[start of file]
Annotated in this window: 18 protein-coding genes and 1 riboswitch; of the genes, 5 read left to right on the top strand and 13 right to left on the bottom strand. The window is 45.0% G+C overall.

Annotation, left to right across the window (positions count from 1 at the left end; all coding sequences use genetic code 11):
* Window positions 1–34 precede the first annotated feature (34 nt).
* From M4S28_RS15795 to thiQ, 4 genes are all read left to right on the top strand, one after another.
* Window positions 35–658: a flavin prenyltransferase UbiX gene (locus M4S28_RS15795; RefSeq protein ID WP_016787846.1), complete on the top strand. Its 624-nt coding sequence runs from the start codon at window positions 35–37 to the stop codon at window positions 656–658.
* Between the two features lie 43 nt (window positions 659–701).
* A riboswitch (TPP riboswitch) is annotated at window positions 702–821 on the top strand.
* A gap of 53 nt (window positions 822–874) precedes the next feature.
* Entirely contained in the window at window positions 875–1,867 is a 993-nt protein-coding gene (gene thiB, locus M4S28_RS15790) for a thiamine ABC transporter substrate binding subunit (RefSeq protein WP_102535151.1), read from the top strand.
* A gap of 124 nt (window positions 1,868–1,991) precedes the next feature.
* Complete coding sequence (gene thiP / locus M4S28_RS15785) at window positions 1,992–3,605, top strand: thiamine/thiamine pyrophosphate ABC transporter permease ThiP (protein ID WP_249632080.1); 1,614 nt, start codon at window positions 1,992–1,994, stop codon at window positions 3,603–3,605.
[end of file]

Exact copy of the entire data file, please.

Annotated in this window: 18 protein-coding genes and 1 riboswitch; of the genes, 5 read left to right on the top strand and 13 right to left on the bottom strand. The window is 45.0% G+C overall.

Annotation, left to right across the window (positions count from 1 at the left end; all coding sequences use genetic code 11):
* Window positions 1–34 precede the first annotated feature (34 nt).
* From M4S28_RS15795 to thiQ, 4 genes are all read left to right on the top strand, one after another.
* Window positions 35–658: a flavin prenyltransferase UbiX gene (locus M4S28_RS15795; RefSeq protein ID WP_016787846.1), complete on the top strand. Its 624-nt coding sequence runs from the start codon at window positions 35–37 to the stop codon at window positions 656–658.
* Between the two features lie 43 nt (window positions 659–701).
* A riboswitch (TPP riboswitch) is annotated at window positions 702–821 on the top strand.
* A gap of 53 nt (window positions 822–874) precedes the next feature.
* Entirely contained in the window at window positions 875–1,867 is a 993-nt protein-coding gene (gene thiB, locus M4S28_RS15790) for a thiamine ABC transporter substrate binding subunit (RefSeq protein WP_102535151.1), read from the top strand.
* A gap of 124 nt (window positions 1,868–1,991) precedes the next feature.
* Complete coding sequence (gene thiP / locus M4S28_RS15785) at window positions 1,992–3,605, top strand: thiamine/thiamine pyrophosphate ABC transporter permease ThiP (protein ID WP_249632080.1); 1,614 nt, start codon at window positions 1,992–1,994, stop codon at window positions 3,603–3,605.